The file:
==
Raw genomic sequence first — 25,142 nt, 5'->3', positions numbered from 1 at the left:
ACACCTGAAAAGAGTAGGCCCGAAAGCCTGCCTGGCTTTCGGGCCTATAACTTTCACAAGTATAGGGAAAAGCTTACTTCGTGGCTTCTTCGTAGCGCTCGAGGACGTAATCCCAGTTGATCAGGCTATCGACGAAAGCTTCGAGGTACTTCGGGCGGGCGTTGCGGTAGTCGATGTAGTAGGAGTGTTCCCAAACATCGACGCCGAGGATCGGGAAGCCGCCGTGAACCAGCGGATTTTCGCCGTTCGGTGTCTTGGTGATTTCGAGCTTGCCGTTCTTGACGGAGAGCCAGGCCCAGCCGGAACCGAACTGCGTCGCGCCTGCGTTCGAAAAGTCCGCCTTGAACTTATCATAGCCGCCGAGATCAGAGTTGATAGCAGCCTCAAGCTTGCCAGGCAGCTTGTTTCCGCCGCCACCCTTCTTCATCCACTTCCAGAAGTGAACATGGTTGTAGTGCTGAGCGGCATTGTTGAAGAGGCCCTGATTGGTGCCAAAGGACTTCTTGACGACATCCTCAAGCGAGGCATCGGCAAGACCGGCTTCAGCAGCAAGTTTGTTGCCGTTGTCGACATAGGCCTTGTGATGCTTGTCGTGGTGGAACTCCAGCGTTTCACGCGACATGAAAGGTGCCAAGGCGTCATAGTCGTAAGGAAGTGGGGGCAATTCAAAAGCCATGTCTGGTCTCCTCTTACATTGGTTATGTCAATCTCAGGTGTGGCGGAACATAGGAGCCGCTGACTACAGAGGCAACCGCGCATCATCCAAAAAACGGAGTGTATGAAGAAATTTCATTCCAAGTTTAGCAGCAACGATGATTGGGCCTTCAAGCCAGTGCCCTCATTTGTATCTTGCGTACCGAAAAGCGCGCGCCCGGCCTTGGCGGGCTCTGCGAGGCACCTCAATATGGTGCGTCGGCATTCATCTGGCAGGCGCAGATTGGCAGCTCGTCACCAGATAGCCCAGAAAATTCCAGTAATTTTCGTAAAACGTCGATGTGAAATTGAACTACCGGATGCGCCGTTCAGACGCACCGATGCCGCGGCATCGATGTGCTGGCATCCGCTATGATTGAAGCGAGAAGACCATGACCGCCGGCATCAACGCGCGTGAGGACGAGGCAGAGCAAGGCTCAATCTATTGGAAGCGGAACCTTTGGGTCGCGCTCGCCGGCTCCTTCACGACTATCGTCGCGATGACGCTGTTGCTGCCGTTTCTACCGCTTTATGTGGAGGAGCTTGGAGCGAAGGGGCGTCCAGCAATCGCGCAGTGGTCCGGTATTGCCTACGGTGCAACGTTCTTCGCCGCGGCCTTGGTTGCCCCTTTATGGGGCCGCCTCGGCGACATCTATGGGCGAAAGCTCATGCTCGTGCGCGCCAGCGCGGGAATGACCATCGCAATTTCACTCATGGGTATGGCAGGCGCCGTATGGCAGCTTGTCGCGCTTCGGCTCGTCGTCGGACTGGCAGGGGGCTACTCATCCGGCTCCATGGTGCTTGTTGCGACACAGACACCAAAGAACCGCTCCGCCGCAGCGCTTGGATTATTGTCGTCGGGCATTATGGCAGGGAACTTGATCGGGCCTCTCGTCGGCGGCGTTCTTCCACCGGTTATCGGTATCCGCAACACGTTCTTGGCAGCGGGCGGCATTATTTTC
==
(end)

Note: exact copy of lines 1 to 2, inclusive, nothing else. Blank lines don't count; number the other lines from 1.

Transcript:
Raw genomic sequence first — 25,142 nt, 5'->3', positions numbered from 1 at the left:
ACACCTGAAAAGAGTAGGCCCGAAAGCCTGCCTGGCTTTCGGGCCTATAACTTTCACAAGTATAGGGAAAAGCTTACTTCGTGGCTTCTTCGTAGCGCTCGAGGACGTAATCCCAGTTGATCAGGCTATCGACGAAAGCTTCGAGGTACTTCGGGCGGGCGTTGCGGTAGTCGATGTAGTAGGAGTGTTCCCAAACATCGACGCCGAGGATCGGGAAGCCGCCGTGAACCAGCGGATTTTCGCCGTTCGGTGTCTTGGTGATTTCGAGCTTGCCGTTCTTGACGGAGAGCCAGGCCCAGCCGGAACCGAACTGCGTCGCGCCTGCGTTCGAAAAGTCCGCCTTGAACTTATCATAGCCGCCGAGATCAGAGTTGATAGCAGCCTCAAGCTTGCCAGGCAGCTTGTTTCCGCCGCCACCCTTCTTCATCCACTTCCAGAAGTGAACATGGTTGTAGTGCTGAGCGGCATTGTTGAAGAGGCCCTGATTGGTGCCAAAGGACTTCTTGACGACATCCTCAAGCGAGGCATCGGCAAGACCGGCTTCAGCAGCAAGTTTGTTGCCGTTGTCGACATAGGCCTTGTGATGCTTGTCGTGGTGGAACTCCAGCGTTTCACGCGACATGAAAGGTGCCAAGGCGTCATAGTCGTAAGGAAGTGGGGGCAATTCAAAAGCCATGTCTGGTCTCCTCTTACATTGGTTATGTCAATCTCAGGTGTGGCGGAACATAGGAGCCGCTGACTACAGAGGCAACCGCGCATCATCCAAAAAACGGAGTGTATGAAGAAATTTCATTCCAAGTTTAGCAGCAACGATGATTGGGCCTTCAAGCCAGTGCCCTCATTTGTATCTTGCGTACCGAAAAGCGCGCGCCCGGCCTTGGCGGGCTCTGCGAGGCACCTCAATATGGTGCGTCGGCATTCATCTGGCAGGCGCAGATTGGCAGCTCGTCACCAGATAGCCCAGAAAATTCCAGTAATTTTCGTAAAACGTCGATGTGAAATTGAACTACCGGATGCGCCGTTCAGACGCACCGATGCCGCGGCATCGATGTGCTGGCATCCGCTATGATTGAAGCGAGAAGACCATGACCGCCGGCATCAACGCGCGTGAGGACGAGGCAGAGCAAGGCTCAATCTATTGGAAGCGGAACCTTTGGGTCGCGCTCGCCGGCTCCTTCACGACTATCGTCGCGATGACGCTGTTGCTGCCGTTTCTACCGCTTTATGTGGAGGAGCTTGGAGCGAAGGGGCGTCCAGCAATCGCGCAGTGGTCCGGTATTGCCTACGGTGCAACGTTCTTCGCCGCGGCCTTGGTTGCCCCTTTATGGGGCCGCCTCGGCGACATCTATGGGCGAAAGCTCATGCTCGTGCGCGCCAGCGCGGGAATGACCATCGCAATTTCACTCATGGGTATGGCAGGCGCCGTATGGCAGCTTGTCGCGCTTCGGCTCGTCGTCGGACTGGCAGGGGGCTACTCATCCGGCTCCATGGTGCTTGTTGCGACACAGACACCAAAGAACCGCTCCGCCGCAGCGCTTGGATTATTGTCGTCGGGCATTATGGCAGGGAACTTGATCGGGCCTCTCGTCGGCGGCGTTCTTCCACCGGTTATCGGTATCCGCAACACGTTCTTGGCAGCGGGCGGCATTATTTTC